It is said that the Witches Stone is cursed and in 1940, an article in Fraser’s Magazine for Town and Country recounted that for many years fires would break out on Cluny Hill whenever it was forested. The curse of the Witches Stone was blamed for the infernos. Today, the stone has been split into three pieces and is held together with iron staples. Apparently, this happened when someone decided that it would make good building material. According to one account, he was stopped by anxious locals fearing ghostly retribution should the stone be broken up further and removed from its resting place. Another account states that after being split in three the stone was used to build a nearby house. Afterwards, when the occupants fell ill with fever, the house was said to be bewitched and ended up being demolished. The stone was salvaged, put together and returned to its rightful place.
Cluny Hill Today and the Colours of Cluny Sound and Light Show
In 1806, the inhabitants of Forres decided to celebrate Admiral Nelson’s victory at the Battle of Trafalgar by building Nelson’s Tower top of Cluny Hill. For many years it has been a focal point when travelling through Forres. However, in 2016, the Colours of Cluny established Nelson’s Tower as the crowning jewel of their sound and light show, using it as a canvas for a fantastic light display. The trees are lit up in a kaleidoscope of colour for the hill has long since been forested. Has the Curse of the Witches Stone finally been been put to rest?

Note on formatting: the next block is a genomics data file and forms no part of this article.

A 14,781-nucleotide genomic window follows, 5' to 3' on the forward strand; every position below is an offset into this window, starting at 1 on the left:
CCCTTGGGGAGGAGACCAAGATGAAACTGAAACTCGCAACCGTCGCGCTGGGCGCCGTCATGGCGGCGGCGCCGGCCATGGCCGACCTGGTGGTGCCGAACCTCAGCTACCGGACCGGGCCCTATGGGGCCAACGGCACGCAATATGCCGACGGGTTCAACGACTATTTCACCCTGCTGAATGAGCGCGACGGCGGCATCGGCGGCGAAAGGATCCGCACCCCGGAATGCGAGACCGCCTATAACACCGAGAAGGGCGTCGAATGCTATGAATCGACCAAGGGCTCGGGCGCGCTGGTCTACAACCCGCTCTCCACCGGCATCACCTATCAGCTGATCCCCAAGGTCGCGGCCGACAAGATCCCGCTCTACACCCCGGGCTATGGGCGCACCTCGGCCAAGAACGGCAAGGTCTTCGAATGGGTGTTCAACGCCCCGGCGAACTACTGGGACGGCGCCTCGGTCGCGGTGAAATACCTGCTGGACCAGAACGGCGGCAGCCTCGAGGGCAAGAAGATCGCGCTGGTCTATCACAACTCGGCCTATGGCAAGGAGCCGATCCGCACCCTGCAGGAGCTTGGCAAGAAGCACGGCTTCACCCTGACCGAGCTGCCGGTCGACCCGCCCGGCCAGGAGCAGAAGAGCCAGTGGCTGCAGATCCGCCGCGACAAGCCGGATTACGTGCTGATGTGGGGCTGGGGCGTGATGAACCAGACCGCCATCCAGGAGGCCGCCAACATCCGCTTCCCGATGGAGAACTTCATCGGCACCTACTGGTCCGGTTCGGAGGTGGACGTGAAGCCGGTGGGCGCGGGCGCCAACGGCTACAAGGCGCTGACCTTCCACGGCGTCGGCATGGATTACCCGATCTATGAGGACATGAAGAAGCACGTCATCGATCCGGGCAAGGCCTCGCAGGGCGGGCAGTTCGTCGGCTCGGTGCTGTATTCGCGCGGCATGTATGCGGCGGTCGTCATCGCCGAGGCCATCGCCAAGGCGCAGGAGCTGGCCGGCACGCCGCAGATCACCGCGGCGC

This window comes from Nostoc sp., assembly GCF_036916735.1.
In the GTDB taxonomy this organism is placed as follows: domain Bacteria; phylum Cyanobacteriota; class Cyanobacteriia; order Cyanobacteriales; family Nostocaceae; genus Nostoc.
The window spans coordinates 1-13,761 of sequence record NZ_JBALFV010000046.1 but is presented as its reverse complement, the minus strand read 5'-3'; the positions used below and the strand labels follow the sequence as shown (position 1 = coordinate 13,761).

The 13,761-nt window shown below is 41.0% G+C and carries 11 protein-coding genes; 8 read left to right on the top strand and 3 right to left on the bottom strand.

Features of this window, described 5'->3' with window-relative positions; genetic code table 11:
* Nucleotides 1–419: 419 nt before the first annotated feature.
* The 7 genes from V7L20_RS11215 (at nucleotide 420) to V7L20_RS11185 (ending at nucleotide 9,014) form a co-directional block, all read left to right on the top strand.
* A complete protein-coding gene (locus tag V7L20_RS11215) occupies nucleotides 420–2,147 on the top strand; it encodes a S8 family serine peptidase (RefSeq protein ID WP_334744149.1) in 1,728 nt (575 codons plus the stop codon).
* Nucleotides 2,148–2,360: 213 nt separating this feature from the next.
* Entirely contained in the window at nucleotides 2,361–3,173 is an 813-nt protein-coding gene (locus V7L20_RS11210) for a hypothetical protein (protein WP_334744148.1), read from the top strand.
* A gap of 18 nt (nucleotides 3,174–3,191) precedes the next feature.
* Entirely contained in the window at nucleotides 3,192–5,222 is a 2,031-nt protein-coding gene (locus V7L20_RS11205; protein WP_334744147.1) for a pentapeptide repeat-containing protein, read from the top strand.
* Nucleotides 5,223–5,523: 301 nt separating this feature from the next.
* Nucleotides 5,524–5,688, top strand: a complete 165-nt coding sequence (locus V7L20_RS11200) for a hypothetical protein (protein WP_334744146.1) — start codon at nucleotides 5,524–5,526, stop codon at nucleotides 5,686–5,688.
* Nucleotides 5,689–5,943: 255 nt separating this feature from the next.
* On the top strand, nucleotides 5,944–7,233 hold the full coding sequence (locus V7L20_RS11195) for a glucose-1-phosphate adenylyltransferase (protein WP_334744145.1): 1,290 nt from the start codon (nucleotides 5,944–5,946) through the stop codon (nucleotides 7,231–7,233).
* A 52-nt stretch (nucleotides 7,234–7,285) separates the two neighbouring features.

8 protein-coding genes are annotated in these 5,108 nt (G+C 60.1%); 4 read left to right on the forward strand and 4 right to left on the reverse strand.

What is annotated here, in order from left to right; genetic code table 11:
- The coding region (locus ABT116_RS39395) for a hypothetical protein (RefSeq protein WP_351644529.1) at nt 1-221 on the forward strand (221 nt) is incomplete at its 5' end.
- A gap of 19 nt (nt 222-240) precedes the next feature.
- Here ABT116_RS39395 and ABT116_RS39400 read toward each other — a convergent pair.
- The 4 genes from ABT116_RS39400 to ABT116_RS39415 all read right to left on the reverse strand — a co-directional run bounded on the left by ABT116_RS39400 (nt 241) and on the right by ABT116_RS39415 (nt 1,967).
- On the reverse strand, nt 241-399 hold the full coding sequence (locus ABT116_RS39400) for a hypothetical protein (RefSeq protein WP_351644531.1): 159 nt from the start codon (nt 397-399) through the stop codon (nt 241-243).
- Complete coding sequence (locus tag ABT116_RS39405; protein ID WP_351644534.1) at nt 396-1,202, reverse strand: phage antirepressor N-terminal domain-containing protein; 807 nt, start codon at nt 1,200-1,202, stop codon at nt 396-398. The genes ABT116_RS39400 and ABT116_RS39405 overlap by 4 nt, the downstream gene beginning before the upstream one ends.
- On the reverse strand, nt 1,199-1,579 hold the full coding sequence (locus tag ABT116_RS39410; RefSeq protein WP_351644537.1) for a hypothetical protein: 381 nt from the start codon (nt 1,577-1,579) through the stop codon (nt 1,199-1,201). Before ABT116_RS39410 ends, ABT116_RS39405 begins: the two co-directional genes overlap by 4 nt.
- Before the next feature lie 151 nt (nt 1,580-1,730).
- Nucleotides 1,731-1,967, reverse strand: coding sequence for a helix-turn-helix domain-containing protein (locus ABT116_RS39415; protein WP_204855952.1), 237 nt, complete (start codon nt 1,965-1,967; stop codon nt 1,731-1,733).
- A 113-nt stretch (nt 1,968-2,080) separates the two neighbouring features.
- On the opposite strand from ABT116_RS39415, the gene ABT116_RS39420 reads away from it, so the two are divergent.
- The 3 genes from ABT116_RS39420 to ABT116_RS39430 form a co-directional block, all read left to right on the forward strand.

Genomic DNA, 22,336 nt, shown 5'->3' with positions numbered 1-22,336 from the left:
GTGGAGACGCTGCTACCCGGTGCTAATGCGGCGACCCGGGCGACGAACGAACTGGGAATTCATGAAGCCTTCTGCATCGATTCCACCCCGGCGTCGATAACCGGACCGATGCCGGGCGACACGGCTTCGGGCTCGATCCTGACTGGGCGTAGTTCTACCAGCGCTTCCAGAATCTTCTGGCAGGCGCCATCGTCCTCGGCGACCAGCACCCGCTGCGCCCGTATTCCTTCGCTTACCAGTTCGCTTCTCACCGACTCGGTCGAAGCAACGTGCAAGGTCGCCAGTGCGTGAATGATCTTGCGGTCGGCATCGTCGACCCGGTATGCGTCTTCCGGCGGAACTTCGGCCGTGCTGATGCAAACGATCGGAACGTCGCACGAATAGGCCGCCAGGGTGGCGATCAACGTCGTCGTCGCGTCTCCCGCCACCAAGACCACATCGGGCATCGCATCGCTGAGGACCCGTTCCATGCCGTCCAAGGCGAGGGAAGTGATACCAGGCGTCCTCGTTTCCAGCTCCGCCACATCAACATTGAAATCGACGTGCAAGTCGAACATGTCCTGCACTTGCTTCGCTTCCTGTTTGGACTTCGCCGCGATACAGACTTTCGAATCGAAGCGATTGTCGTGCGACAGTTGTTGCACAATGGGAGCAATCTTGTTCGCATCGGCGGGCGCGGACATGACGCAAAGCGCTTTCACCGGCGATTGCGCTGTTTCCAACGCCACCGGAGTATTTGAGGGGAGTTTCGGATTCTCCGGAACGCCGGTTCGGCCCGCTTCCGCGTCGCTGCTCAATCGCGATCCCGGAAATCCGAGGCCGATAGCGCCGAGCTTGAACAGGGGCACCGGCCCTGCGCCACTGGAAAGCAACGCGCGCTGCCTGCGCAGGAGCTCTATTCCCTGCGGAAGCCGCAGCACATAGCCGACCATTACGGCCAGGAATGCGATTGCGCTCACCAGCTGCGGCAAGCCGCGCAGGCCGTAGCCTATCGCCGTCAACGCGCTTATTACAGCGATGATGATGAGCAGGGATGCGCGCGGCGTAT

After attending Colours of Cluny I wrote the following poem:
The Colours of Cluny
So, with the darkening of autumn nights
Your slopes are filled with shinning lights
And on your paths the people mill
To see the colours on Cluny Hill
An enchanted world of rainbow hues
Of reds, and ambers and greens and blues
An arboreal pageant made to thrill
Those who venture on Cluny Hill
Spooky shadows fill the gloom
Where light has caught an ageing tomb
A graveyard lies on your foothill
Upon the trail to Cluny Hill
And passing through a light-filled bower
To summit capped by Nelson’s Tower
Walls awash with patterned spill
From the show on Cluny Hill
Music quickening, crescendo crashing
Lightning bolts and fire flashing
Then a sight your blood to chill
The firewalker on Cluny Hill.
From the shadows it appears
Stirring our primeval fears
With outstretched wings and raptor’s bill
An ominous presence on Cluny Hill.
Our eyes feast on a primitive sight
That has our hearts beat in delight
But beware for superstition’s thrill
Has seen blood split on Cluny Hill
For rules were made in yester year
Based on ignorance and fear
With women taken against their will
And tried as witches on Cluny Hill
Once accused death was assured
With trial by ordeal to be endured
In blade-filled barrels and cast downhill
The fate of those tried on Cluny Hill.
Those who reached the witches stone
Unscathed and without broken bone
Must have escaped through sorcery’s skill
And thus, were burnt on Cluny’s Hill
There are those who say in whispered tone
A curse lies on the witches stone
And so today the stone lies still
At the foot of Cluny Hill.